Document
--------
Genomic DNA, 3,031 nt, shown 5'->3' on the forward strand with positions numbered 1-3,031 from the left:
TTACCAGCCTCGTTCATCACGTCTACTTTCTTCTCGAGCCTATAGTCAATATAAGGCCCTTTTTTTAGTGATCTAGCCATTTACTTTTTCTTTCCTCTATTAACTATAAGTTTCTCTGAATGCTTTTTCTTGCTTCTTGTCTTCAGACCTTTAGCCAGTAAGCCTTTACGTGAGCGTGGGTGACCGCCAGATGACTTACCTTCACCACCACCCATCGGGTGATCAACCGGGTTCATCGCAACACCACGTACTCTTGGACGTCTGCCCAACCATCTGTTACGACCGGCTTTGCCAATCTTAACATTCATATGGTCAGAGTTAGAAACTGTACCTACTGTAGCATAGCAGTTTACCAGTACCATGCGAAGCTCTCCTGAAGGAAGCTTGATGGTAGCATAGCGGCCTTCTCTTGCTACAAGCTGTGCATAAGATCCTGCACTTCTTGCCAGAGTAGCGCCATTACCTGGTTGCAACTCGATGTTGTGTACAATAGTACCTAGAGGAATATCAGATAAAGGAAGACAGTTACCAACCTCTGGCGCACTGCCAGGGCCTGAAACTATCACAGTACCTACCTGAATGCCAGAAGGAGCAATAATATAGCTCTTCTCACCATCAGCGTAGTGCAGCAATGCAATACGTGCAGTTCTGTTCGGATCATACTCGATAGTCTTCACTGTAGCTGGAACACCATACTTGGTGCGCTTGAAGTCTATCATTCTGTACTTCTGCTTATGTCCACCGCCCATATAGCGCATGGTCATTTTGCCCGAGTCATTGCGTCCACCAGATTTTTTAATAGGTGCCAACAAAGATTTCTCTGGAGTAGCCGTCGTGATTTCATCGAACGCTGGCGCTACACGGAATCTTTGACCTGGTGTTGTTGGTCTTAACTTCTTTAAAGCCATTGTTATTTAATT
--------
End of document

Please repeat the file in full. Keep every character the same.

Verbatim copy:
Genomic DNA, 3,031 nt, shown 5'->3' on the forward strand with positions numbered 1-3,031 from the left:
TTACCAGCCTCGTTCATCACGTCTACTTTCTTCTCGAGCCTATAGTCAATATAAGGCCCTTTTTTTAGTGATCTAGCCATTTACTTTTTCTTTCCTCTATTAACTATAAGTTTCTCTGAATGCTTTTTCTTGCTTCTTGTCTTCAGACCTTTAGCCAGTAAGCCTTTACGTGAGCGTGGGTGACCGCCAGATGACTTACCTTCACCACCACCCATCGGGTGATCAACCGGGTTCATCGCAACACCACGTACTCTTGGACGTCTGCCCAACCATCTGTTACGACCGGCTTTGCCAATCTTAACATTCATATGGTCAGAGTTAGAAACTGTACCTACTGTAGCATAGCAGTTTACCAGTACCATGCGAAGCTCTCCTGAAGGAAGCTTGATGGTAGCATAGCGGCCTTCTCTTGCTACAAGCTGTGCATAAGATCCTGCACTTCTTGCCAGAGTAGCGCCATTACCTGGTTGCAACTCGATGTTGTGTACAATAGTACCTAGAGGAATATCAGATAAAGGAAGACAGTTACCAACCTCTGGCGCACTGCCAGGGCCTGAAACTATCACAGTACCTACCTGAATGCCAGAAGGAGCAATAATATAGCTCTTCTCACCATCAGCGTAGTGCAGCAATGCAATACGTGCAGTTCTGTTCGGATCATACTCGATAGTCTTCACTGTAGCTGGAACACCATACTTGGTGCGCTTGAAGTCTATCATTCTGTACTTCTGCTTATGTCCACCGCCCATATAGCGCATGGTCATTTTGCCCGAGTCATTGCGTCCACCAGATTTTTTAATAGGTGCCAACAAAGATTTCTCTGGAGTAGCCGTCGTGATTTCATCGAACGCTGGCGCTACACGGAATCTTTGACCTGGTGTTGTTGGTCTTAACTTCTTTAAAGCCATTGTTATTTAATT